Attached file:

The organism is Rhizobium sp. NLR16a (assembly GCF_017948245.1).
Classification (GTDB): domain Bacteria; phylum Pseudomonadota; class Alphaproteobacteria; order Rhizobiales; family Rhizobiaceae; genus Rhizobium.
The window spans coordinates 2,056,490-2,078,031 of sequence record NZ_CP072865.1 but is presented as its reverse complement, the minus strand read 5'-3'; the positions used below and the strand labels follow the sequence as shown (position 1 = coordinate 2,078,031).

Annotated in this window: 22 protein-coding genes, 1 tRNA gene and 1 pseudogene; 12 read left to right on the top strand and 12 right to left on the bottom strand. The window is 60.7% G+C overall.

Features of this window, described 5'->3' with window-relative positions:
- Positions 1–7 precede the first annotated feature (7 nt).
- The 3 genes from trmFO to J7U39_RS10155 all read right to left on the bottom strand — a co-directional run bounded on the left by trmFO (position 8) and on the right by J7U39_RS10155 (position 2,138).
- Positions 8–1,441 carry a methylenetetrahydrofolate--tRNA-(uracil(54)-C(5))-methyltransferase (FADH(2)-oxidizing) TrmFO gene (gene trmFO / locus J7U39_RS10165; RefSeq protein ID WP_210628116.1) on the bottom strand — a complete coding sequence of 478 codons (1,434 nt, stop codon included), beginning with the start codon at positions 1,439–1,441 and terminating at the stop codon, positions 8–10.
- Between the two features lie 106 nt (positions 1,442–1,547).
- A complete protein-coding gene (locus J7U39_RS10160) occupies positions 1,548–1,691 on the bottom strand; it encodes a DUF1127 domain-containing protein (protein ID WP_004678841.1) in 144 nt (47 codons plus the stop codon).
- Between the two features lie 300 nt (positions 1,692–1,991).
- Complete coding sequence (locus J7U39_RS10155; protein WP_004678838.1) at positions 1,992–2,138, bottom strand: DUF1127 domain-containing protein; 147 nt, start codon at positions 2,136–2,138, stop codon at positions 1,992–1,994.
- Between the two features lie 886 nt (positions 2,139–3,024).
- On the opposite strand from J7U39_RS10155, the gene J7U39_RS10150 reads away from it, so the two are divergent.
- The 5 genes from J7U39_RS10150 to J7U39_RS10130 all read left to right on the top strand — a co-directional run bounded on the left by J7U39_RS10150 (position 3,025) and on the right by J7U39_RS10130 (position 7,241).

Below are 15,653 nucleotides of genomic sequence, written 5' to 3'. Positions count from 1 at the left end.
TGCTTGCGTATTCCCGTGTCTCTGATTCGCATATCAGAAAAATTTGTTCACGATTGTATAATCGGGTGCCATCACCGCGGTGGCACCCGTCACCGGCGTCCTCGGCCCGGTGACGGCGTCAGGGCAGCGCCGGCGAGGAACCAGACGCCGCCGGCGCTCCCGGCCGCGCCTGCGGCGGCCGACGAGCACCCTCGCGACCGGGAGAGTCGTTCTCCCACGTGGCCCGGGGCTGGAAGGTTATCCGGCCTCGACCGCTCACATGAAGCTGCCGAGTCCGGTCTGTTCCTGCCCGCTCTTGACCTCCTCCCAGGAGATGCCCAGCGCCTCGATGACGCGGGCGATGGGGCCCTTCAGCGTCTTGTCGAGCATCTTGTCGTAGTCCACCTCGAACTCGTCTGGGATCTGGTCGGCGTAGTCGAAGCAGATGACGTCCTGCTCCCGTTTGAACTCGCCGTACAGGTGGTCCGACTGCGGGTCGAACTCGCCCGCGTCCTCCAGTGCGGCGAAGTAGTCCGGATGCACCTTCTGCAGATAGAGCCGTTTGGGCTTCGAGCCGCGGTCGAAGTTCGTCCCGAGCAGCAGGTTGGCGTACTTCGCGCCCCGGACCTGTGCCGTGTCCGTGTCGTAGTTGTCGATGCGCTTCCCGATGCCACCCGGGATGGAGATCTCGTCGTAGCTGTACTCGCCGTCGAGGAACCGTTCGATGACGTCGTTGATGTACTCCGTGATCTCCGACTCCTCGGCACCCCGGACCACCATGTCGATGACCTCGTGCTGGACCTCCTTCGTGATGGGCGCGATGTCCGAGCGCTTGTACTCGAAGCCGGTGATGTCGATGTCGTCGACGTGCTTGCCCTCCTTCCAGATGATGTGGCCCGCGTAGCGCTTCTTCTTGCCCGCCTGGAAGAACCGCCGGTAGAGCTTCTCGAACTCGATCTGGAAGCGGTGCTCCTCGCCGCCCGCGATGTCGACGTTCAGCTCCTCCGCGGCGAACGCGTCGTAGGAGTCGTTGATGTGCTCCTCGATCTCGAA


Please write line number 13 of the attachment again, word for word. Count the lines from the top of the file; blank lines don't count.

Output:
- Between the two features lie 886 nt (positions 2,139–3,024).